As for point five, I’m not sure I agree that many people reject Christianity over this issue of ECT. Most (though certainly not all) of the evangelistic conversations I have with people never get to this issue. This is part of the reason why, as I have already said, this is not integral to the gospel message. It is a corollary to it, but not central to the issue of salvation. The reason people reject the gospel is multifarious and highly individual. Maybe I’m not in touch enough with US culture, but I have not found that many people who find this particular issue a stumbling block in terms of coming to Jesus. In my experience, and for whatever reason, most of the people who take issue with this doctrine are already saved or close to the church in some way.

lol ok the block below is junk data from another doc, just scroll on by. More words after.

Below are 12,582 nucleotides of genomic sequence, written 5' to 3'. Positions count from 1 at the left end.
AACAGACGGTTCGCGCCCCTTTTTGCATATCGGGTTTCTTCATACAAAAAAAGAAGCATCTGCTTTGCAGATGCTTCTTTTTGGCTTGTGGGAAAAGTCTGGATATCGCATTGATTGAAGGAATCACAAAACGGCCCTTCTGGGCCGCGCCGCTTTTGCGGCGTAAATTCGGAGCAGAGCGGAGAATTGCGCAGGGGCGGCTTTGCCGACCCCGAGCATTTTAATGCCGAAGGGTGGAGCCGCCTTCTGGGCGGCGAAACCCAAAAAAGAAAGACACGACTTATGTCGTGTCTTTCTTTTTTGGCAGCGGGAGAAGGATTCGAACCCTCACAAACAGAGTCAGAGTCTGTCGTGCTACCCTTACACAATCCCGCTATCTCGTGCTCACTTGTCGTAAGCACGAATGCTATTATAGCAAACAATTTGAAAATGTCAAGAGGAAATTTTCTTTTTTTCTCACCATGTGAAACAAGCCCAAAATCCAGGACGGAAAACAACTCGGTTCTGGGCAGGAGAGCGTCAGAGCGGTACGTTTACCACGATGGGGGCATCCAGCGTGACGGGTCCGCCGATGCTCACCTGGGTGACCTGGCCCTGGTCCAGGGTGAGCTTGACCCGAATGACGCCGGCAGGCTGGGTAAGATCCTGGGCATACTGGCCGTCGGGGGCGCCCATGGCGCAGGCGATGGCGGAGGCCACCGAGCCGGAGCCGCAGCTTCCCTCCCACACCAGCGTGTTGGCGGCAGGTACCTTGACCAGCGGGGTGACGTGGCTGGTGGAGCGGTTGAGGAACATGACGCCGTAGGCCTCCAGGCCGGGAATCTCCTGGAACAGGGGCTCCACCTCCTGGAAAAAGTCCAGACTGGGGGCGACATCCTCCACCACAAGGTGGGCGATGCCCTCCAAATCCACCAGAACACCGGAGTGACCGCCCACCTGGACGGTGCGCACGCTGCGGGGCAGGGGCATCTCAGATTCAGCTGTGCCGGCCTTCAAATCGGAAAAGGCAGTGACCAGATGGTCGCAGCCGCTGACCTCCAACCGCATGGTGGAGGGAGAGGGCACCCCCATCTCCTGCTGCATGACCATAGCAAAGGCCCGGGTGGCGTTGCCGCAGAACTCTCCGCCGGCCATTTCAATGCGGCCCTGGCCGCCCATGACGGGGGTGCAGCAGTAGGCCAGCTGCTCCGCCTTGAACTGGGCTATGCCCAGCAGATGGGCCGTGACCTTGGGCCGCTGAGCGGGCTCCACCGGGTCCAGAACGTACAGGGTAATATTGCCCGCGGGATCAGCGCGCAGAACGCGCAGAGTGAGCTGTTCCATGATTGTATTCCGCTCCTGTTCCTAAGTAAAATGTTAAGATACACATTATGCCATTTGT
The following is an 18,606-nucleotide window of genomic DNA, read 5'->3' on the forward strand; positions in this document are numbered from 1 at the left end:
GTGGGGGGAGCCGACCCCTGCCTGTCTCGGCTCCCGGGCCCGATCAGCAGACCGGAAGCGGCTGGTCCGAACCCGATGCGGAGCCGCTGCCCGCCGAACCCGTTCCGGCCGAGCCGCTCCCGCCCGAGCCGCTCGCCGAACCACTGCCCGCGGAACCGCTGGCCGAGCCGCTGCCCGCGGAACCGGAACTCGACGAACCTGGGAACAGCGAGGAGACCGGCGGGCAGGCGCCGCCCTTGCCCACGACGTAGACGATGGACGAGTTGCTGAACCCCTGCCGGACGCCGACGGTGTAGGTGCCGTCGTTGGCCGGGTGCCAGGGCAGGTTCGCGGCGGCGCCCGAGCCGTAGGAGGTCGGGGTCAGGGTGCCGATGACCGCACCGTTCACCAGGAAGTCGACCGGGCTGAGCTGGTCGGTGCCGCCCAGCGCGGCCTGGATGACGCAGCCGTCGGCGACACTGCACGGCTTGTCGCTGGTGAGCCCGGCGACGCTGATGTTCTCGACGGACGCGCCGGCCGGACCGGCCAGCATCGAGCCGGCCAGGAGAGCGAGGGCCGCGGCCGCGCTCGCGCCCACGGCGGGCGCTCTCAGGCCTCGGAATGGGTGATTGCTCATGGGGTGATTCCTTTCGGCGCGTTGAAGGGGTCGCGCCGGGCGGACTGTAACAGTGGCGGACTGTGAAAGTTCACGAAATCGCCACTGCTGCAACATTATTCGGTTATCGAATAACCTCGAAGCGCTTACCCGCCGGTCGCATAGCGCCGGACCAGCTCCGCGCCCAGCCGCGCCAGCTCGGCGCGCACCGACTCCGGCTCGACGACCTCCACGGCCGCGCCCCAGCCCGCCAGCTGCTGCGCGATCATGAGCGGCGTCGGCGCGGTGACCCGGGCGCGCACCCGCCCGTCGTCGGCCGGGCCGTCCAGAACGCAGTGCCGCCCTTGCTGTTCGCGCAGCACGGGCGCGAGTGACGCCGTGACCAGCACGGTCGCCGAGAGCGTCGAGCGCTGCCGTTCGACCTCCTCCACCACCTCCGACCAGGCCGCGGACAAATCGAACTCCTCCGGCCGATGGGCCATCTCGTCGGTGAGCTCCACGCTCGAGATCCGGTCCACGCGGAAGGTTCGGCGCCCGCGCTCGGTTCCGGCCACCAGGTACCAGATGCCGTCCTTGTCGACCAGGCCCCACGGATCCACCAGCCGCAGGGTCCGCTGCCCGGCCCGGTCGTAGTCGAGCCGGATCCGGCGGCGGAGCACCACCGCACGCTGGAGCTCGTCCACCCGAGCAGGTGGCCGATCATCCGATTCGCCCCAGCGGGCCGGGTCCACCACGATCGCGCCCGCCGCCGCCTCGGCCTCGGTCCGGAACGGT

Lastly, I want to say that the reason I am not so dogmatic (as some evangelicals are) about this issue is that I find the teachings on the end times, if not confusing, at least somewhat obscure and often ambiguous. The Bible is amazingly (although not surprisingly) sketchy on the precise details of the afterlife, so I find dogmatism in much of eschatology troubling and disingenuous to the nature of the subject matter. And I am grieved that much of conservative evangelicalism is so concerned about absolute truth and being “right” about so many things, it winds up sounding angry, wrong-headed, and pharisaical. I could be wrong, but it sounds like you have experienced some of this vitriol in your life and it has been hurtful. A long time ago, just before I got married, a wise man named Steve Ratliff reminded me that it’s better to be kind than to be right. Sometimes, in their zeal to be right, evangelicals wind up being unkind. And that is such a tragedy when the very essence of God is love. Love incorporates truth, but it also incorporates grace (cf. John 1:14) in perfect balance. Love is so much more than knowing and communicating truth. It also involves caring and serving and listening. Well, somehow I got off on that. Anyway, I truly appreciate your thoughtful dialogue on this, Tim!